Rwanda Reconciliation

A young woman stands in an opening of a hedgerow of a genocide 'reconciliation village' April 6, 2014 in Mybo, Rwanda.  (Photo by Chip Somodevilla/Getty Images)

A young woman stands in an opening of a hedgerow of a genocide 'reconciliation village' April 6, 2014 in Mybo, Rwanda. (Photo by Chip Somodevilla/Getty Images)

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The brutality and bloodshed of the Rwandan genocide 20 years ago was unfathomable. And whether we learned enough to prevent it from happening again is questionable. Rwandan musician Jean-Paul Samputu tells his story of heartbreaking loss and breathtaking reconciliation with the man who killed his family. Also in the program, Payam Akhavan -- first legal advisor to the prosecutor's office of the International Criminal Tribunals for the former Yugoslavia and Rwanda at The Hague.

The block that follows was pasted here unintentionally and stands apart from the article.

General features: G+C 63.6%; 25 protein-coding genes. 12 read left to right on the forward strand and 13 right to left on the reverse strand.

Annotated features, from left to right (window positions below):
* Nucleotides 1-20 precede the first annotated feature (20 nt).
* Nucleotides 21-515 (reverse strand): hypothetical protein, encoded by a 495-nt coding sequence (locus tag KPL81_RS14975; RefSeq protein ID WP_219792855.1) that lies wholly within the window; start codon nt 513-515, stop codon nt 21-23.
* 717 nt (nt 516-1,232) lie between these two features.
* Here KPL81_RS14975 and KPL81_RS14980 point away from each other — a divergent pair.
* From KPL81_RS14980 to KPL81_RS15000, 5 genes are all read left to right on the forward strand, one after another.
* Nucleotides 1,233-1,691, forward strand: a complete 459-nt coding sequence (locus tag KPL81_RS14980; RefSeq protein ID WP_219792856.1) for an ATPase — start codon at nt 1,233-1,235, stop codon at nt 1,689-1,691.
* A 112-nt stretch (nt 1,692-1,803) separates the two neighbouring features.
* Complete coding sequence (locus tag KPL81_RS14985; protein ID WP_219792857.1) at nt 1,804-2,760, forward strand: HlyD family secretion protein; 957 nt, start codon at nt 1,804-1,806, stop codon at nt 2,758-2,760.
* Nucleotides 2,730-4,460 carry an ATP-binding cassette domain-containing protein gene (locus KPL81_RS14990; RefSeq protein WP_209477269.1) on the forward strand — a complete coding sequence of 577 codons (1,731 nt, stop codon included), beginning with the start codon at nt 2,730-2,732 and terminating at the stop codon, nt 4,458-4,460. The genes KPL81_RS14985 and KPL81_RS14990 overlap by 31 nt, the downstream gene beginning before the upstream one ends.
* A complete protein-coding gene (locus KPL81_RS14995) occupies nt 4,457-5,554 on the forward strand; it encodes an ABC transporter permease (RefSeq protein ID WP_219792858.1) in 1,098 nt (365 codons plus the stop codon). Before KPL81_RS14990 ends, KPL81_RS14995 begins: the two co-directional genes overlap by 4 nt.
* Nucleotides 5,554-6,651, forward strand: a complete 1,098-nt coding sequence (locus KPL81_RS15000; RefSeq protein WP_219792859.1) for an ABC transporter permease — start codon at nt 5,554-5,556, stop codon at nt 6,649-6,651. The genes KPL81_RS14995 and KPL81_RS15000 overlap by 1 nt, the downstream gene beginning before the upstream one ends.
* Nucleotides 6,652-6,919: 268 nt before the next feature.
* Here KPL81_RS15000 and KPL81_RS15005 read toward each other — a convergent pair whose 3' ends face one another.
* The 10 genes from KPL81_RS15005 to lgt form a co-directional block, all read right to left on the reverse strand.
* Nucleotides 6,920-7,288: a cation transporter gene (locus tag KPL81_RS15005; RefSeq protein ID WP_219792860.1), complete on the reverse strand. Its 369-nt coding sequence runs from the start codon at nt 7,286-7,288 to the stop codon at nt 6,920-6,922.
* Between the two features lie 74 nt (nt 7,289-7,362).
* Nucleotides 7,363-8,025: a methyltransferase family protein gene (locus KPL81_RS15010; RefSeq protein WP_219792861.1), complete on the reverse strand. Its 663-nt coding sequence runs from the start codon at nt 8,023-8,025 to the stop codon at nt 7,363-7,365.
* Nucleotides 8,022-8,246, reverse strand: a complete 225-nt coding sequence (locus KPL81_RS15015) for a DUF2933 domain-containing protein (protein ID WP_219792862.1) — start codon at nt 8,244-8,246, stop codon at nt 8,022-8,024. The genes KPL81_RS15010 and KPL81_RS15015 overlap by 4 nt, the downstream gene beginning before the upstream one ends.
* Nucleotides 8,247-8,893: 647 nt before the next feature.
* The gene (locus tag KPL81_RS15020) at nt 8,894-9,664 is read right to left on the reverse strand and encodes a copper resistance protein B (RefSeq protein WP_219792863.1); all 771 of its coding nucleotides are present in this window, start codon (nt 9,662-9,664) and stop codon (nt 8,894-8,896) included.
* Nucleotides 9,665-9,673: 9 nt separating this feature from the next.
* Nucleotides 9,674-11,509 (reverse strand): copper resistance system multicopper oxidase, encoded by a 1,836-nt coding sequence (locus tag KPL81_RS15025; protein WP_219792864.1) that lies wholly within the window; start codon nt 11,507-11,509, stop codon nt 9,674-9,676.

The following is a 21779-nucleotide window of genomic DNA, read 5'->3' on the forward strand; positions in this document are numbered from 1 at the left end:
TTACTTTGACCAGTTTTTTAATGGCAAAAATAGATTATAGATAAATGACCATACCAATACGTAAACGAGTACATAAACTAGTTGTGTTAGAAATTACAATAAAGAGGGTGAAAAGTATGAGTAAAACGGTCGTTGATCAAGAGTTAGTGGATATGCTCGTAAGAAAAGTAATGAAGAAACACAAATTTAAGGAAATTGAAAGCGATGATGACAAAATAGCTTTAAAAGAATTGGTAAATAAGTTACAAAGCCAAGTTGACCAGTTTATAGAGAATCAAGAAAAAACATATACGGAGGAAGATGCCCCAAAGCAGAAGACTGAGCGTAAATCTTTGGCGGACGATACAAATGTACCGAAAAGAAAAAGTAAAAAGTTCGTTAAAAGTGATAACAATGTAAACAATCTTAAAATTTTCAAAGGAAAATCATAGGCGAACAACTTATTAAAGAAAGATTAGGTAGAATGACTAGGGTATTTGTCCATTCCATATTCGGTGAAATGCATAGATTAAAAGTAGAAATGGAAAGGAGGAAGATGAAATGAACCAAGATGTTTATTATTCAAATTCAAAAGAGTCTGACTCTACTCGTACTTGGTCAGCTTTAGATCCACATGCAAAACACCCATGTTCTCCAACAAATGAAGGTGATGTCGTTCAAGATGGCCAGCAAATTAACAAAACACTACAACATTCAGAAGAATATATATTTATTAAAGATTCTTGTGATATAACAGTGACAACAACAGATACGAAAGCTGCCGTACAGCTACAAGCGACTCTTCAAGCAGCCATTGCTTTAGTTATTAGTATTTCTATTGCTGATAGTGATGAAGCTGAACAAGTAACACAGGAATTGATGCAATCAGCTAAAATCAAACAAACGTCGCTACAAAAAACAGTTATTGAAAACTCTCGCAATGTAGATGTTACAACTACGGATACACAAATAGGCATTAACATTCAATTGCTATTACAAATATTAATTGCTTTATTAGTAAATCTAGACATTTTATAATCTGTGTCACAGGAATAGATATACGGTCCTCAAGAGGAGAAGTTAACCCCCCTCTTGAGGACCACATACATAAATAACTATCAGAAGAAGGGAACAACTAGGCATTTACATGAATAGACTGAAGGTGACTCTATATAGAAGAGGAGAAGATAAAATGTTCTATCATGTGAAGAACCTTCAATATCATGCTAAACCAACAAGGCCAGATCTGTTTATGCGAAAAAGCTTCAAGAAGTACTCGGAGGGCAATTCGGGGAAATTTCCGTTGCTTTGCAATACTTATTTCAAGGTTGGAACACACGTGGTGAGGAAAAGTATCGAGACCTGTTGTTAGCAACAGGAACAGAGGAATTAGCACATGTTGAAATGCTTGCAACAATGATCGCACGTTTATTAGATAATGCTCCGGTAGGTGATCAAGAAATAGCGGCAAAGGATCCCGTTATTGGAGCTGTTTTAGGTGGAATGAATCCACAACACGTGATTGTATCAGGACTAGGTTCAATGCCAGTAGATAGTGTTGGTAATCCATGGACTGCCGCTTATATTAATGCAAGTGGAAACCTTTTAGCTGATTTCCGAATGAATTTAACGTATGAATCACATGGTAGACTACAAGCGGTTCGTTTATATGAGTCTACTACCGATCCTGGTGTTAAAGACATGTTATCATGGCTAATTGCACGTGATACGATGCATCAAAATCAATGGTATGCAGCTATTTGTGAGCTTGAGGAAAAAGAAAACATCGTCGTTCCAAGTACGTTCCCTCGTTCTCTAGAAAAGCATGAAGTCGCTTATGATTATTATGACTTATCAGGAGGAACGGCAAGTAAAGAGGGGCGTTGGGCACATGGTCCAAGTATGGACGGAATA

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Jean Paul Samputu, now an international musician, says it took nine years of 'dealing with anger, bitterness and resentment' before he realized that rage was self-destructive and couldn't bring back his family. (Joe Gill/The Canadian Press)


Listen to the full tracks of Jean Samputu's music, including tracks used in this broadcast here


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